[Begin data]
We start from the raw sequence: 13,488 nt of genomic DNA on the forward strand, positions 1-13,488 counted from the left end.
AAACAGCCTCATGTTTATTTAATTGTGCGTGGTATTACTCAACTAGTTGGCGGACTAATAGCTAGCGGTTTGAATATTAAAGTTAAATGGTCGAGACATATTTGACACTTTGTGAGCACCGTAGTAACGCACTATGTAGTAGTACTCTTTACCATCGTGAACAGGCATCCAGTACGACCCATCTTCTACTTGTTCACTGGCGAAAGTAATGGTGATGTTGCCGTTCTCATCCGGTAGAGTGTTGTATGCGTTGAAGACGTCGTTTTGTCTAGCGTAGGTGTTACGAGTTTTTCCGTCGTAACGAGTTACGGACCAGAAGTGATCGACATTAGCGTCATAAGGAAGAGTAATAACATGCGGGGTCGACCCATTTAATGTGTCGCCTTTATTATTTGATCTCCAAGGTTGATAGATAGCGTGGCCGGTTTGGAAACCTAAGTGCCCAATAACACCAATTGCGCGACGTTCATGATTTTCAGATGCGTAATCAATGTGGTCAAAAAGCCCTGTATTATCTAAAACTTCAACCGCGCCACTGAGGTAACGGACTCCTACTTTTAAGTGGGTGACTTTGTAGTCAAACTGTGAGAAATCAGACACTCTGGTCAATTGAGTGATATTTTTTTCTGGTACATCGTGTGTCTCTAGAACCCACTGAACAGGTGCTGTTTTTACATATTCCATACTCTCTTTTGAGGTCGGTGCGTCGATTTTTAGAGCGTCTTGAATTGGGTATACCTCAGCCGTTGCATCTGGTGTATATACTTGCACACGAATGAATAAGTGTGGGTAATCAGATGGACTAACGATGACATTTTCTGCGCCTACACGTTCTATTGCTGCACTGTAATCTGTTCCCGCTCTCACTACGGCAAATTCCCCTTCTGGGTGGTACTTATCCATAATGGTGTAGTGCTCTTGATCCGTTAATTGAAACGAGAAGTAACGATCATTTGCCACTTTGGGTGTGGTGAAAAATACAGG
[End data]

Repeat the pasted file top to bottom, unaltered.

We start from the raw sequence: 13,488 nt of genomic DNA on the forward strand, positions 1-13,488 counted from the left end.
AAACAGCCTCATGTTTATTTAATTGTGCGTGGTATTACTCAACTAGTTGGCGGACTAATAGCTAGCGGTTTGAATATTAAAGTTAAATGGTCGAGACATATTTGACACTTTGTGAGCACCGTAGTAACGCACTATGTAGTAGTACTCTTTACCATCGTGAACAGGCATCCAGTACGACCCATCTTCTACTTGTTCACTGGCGAAAGTAATGGTGATGTTGCCGTTCTCATCCGGTAGAGTGTTGTATGCGTTGAAGACGTCGTTTTGTCTAGCGTAGGTGTTACGAGTTTTTCCGTCGTAACGAGTTACGGACCAGAAGTGATCGACATTAGCGTCATAAGGAAGAGTAATAACATGCGGGGTCGACCCATTTAATGTGTCGCCTTTATTATTTGATCTCCAAGGTTGATAGATAGCGTGGCCGGTTTGGAAACCTAAGTGCCCAATAACACCAATTGCGCGACGTTCATGATTTTCAGATGCGTAATCAATGTGGTCAAAAAGCCCTGTATTATCTAAAACTTCAACCGCGCCACTGAGGTAACGGACTCCTACTTTTAAGTGGGTGACTTTGTAGTCAAACTGTGAGAAATCAGACACTCTGGTCAATTGAGTGATATTTTTTTCTGGTACATCGTGTGTCTCTAGAACCCACTGAACAGGTGCTGTTTTTACATATTCCATACTCTCTTTTGAGGTCGGTGCGTCGATTTTTAGAGCGTCTTGAATTGGGTATACCTCAGCCGTTGCATCTGGTGTATATACTTGCACACGAATGAATAAGTGTGGGTAATCAGATGGACTAACGATGACATTTTCTGCGCCTACACGTTCTATTGCTGCACTGTAATCTGTTCCCGCTCTCACTACGGCAAATTCCCCTTCTGGGTGGTACTTATCCATAATGGTGTAGTGCTCTTGATCCGTTAATTGAAACGAGAAGTAACGATCATTTGCCACTTTGGGTGTGGTGAAAAATACAGG